Last week, a Facebook post by a journalist friend lamenting the lameness of a PR pitch set me to cataloguing some of the worst and best PR practices as seen from the reporters’ points of view.
This week, I polled other PR professionals including my colleagues in the PRConsultants Group, a nationwide collaborative of independent PR practitioners, of which, The Knight Canney Group is a member. I asked for their thoughts on the best and worst reporter interactions with us. So, listen up reporters. This one’s for you.
The number one answer on the “best” list? “I always, always appreciate when a reporter returns my phone call or answers my email. Even if it’s to say ‘no’.”
The number one answer on the “worst” list? “When a reporter just won’t get back to me. I send emails and follow up with phone calls and there’s just no response.” Writes another, “I never ignore reporters when they reach out to me, but it’s pretty much standard practice now for them to not respond.” And says yet another, “If they’re not interested, it’s not that hard to just hit reply and say, ‘Thanks, but not interested.’” So starved for responses are we PR types that one woman told me, “…respond to my email, even with just a ‘no’ or ‘ack’.”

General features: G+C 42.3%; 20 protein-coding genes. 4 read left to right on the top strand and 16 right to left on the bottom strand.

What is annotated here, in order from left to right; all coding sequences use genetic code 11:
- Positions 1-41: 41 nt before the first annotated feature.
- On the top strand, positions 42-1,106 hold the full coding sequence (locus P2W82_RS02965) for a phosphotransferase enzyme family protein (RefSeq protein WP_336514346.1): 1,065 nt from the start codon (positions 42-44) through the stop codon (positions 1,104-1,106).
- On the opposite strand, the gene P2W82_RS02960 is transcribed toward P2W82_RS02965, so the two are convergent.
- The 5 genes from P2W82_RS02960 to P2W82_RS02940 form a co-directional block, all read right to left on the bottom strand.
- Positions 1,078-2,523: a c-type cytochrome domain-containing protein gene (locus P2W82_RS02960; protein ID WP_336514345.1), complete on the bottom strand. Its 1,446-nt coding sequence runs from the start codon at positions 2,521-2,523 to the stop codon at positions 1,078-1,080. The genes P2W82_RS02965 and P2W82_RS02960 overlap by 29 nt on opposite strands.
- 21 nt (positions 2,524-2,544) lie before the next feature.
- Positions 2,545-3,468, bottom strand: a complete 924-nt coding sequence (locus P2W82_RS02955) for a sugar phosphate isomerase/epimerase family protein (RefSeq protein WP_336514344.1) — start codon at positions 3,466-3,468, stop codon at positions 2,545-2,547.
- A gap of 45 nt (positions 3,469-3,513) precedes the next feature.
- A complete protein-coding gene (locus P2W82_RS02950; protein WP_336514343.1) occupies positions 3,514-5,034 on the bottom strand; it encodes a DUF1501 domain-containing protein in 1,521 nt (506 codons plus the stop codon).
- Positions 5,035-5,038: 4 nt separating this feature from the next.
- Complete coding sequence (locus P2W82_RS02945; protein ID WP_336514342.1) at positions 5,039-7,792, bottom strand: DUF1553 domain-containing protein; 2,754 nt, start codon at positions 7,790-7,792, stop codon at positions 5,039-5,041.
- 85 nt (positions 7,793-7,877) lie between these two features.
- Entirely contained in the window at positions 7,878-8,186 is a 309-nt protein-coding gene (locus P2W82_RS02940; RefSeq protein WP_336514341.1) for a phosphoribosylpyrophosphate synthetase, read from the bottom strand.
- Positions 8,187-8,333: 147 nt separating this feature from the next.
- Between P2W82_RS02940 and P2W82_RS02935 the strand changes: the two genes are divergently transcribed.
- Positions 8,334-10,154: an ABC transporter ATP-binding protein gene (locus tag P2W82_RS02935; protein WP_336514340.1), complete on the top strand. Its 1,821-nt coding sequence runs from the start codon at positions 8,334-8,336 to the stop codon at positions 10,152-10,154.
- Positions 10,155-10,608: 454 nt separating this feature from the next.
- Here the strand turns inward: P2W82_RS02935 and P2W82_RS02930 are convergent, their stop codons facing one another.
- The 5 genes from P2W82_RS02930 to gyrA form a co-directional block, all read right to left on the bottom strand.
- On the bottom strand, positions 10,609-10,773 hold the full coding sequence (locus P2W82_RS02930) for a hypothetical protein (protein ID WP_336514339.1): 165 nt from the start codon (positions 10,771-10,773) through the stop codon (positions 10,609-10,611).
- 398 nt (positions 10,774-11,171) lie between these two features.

The complaints about lack of response outnumbered those about getting the facts wrong two-to-one. (I’m sure that says something bad about us…)
I’ve frequently said I am lucky to have left broadcast journalism prior to widespread use of two things: high definition and the Internet.
I receive in excess of 110 emails each weekday. Most of them need answers. Some require a thoughtful response. Some can be dispatched with a simple “yes,” “no,” or “not in this lifetime.” I’m not without sympathy for reporters who tell me they are drowning in emails. But truly, there is no form of communication easier than email. Just give us a “Got it. Will call you.” Or “Doesn’t work for me.” Or even, “Good luck with that.” Done, I’m out of your hair.
I like reporters. I used to be one. I understand the responsibilities they have and the pressures they’re under—and that there are fewer of them doing more work across multiple platforms. Here’s a suggestion: let us help you. You may not want the story we’re pitching today, but you may be looking for a comment or access for a story you want to do tomorrow. You’re less inclined to help us if you don’t know us and vice versa. How can you get to know us if you don’t talk to us or even acknowledge a call or an email?
You may even find one or two of us you like! (As I said last week, it wouldn’t be the worst thing if a flack and a hack walked into a bar.)